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About Prof Hannah Bacon

I obtained my PhD in 2003 from the University of Liverpool. While studying for my doctorate and for a short time after graduating, I worked at Liverpool Hope University teaching Christian theology but also modules in sociology of religion, identity studies, religious studies, and study skills. I also worked part-time for a charitable organization, producing religious education materials for schools and colleges across the UK and editing a theology journal. I served as an examiner for the Assessment and Qualifications Alliance (AQA) for two years, marking AS level religious studies papers on religious ethics.

My PhD research focused on the doctrine of the Trinity and proposed a move away from an explicit focus on the inclusive language debate within feminist theology to a deeper and more rigorous engagement with how we think rather than simply speak about God. Shortly after completing my PhD, I joined the staff at the University of Chester in August 2004. Although my research has continued to engage with areas of Christian doctrine – mainly, aspects of Christology, the Trinity and Incarnation – I have become increasingly interested in how theological tradition constructs the female body and might help repair and transform contemporary social discourses about bodies.

My current research focuses on the interface between Christian theology and contemporary secular weight loss dieting and is rooted in qualitative work I conducted inside one secular weight loss organization in the UK. It considers how theological discourses of sin and salvation serve to normalize weight loss and fat phobia while testing the ability of Christian tradition to transform theological and cultural attitudes to the body, appetite and food which harm women’s bodies.

I am a member of a number of academic organisations including the American Academy of Religion (AAR) and The European Society of Women in Theological Research (ESWTR). I am affiliated to the feminist educational centre of the Women’s Alliance for Theology, Ethics and Ritual (WATER) and I have just completed a period of serving as board member and UK representative on the Women’s Caucus (affiliated to the AAR and Society for the Study of Biblical Literature). I am also a member of The National Association to Advance Fat Acceptance (NAAFA).


Undergraduate modules

  • TH4050 Contemporary Challenges to Christian Thinking
  • TH5061 Christology from the Margins: Imaging Jesus in Contextual Theologies
  • TH6042 Feminist Perspectives in Christian Theology
  • TH6051 Dissertation

Postgraduate modules

  • TH7025 Research Dissertation


Research interests

  • The place of the body in Christian theology
  • Feminist theology and weight loss dieting; theologies of fat; feminist theology and body image
  • Theologies of food; theologies of eating
  • The relationship between feminist theology and Christian orthodoxy, especially Trinitarian thought

PhD (and D Prof) supervision

I welcome enquiries for research at doctoral level in any of my research areas listed above but am especially interested in supervising projects that probe the interface between gender, theology and fat or gender, theology and slimming. I am also welcome enquiries from students wishing to explore other areas within contextual theology, systematic theology, theological anthropology, theology and contemporary women’s culture.

Current Doctoral Students

Aurora Rawlinson:   Gender and the Image of God: Engaging with the Lived Experiences of Transwomen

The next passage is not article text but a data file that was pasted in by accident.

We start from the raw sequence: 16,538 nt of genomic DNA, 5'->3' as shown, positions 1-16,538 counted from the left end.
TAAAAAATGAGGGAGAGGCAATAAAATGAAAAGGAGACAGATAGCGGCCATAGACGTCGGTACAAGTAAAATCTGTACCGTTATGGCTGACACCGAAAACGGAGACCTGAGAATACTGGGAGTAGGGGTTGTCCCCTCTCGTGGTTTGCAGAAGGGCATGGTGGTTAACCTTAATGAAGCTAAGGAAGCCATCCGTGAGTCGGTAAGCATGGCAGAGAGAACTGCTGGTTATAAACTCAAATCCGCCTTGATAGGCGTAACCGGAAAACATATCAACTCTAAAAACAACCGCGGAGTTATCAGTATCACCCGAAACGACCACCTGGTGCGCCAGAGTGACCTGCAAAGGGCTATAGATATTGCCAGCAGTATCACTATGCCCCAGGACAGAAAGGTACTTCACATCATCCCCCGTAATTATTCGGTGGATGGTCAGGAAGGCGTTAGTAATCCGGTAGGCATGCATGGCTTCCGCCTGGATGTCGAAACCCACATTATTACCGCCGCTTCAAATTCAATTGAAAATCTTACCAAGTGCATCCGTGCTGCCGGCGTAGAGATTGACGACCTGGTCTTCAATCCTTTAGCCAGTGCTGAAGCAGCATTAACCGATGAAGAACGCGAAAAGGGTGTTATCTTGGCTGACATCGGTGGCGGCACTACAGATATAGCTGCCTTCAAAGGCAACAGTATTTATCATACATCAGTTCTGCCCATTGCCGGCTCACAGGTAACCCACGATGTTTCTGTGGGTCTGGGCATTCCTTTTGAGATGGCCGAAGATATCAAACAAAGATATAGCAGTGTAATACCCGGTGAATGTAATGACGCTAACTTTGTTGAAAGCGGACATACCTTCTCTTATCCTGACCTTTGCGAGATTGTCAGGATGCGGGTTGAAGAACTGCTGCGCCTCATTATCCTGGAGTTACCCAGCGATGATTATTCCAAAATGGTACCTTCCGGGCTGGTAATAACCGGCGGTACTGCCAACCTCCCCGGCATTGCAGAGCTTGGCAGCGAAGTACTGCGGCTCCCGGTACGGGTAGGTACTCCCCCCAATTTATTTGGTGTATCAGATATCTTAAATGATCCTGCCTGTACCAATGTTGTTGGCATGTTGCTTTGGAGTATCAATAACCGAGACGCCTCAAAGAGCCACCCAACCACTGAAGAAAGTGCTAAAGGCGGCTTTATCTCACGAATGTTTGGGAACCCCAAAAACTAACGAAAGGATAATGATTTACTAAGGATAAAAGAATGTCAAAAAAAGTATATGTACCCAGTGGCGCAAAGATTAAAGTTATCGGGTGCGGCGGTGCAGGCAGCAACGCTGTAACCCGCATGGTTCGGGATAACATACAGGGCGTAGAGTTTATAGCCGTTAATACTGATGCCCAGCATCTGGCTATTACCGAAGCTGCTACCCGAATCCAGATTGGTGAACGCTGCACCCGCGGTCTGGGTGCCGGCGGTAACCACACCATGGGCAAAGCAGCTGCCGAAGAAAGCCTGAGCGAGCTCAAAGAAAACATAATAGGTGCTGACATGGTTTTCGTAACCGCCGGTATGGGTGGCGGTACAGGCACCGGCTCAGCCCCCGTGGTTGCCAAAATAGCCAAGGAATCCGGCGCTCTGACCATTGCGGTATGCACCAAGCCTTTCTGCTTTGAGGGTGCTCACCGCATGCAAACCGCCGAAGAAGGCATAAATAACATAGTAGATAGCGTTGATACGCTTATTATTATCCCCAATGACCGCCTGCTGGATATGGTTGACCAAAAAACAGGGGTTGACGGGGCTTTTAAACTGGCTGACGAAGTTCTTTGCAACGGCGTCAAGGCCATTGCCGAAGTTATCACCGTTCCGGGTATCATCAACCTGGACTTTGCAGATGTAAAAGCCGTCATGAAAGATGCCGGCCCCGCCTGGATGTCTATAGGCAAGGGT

Michelle Nunn:         Women and Discipleship in the Elim Church

Denise Bennett:       The Church and Domestic Abuse

Elizabeth Shercliff:   Women's Voices and Homiletics Education

External Funding

2003-2004 AHRC funding for doctoral research

Published Work


Feminist Theology and Contemporary Dieting Culture: Sin, Salvation and Women’s Weight Loss Narratives. (T & T Clark, 2019)

With Dossett, W. and Knowles, S. (eds). Alternative Salvation: Engaging the Sacred and the Secular (Bloomsbury Academic, 2015)

With Morris, W. and Knowles, S. (eds). Transforming Exclusion: Engaging Faith Perspectives (T & T Clark, 2011)       

What’s Right with the Trinity? Conversations in Feminist Theology (Ashgate, 2009)



Journal articles

‘Fat, Syn, and Disordered Eating: The Dangers and Powers of Excess’, Fat Studies 4, no. 2 (2015): 92-111

‘Expanding Bodies, Expanding God: Feminist Theology in Search of a Fatter Future’, Feminist Theology 21, no. 3 (May 2013): 309-326

‘God and Thinness: Is Christian Theology Feeding the Secular Commercial Weight Loss Industry?’, The Bible in Transmission (forthcoming, Spring 2013), The Bible Society.

Thinking the Trinity as Resource for Feminist Theology Today?’, Cross Currents 62, no.4 (December 2012): 442-464.

Edited chapters

‘Fat, Syn, and Disordered Eating: The Dangers and Powers of Excess’, in L. Gerber and S. Hill (eds), Fat Religion: Protestant Christianity and the Construction of the Fat Body (Routledge, forthcoming January 2021)

‘Dieting for Salvation: Becoming God by Weighing Less?’, in H. Bacon, W. Dossett and S. Knowles (eds), Alternative Salvations: Engaging the Sacred and the Secular (Bloomsbury Academic, 2015), pp. 41-51

‘Does Size Really Matter?’, in H. Bacon and W. Morris (eds), Transforming Exclusion: Engaging with Faith Perspectives (T & T Clark, 2011), pp. 101-113       

‘Concluding Comments’, in Morris, W. & Bacon, H. (eds), Transforming Exclusion: Engaging with Faith Perspectives (T & T Clark, 2011), pp. 117-120       

‘A Very Particular Body: Assessing the Doctrine of Incarnation for Affirming the Sacramentality of Female Embodiment’, in J. Jobling and G. Howie (eds), Women and the Divine: Touching Transcendence (Hampshire: Palgrave, 2009) pp. 227-52



BA (Liv), PhD (Liv), PG Cert HE (Liv) FHEA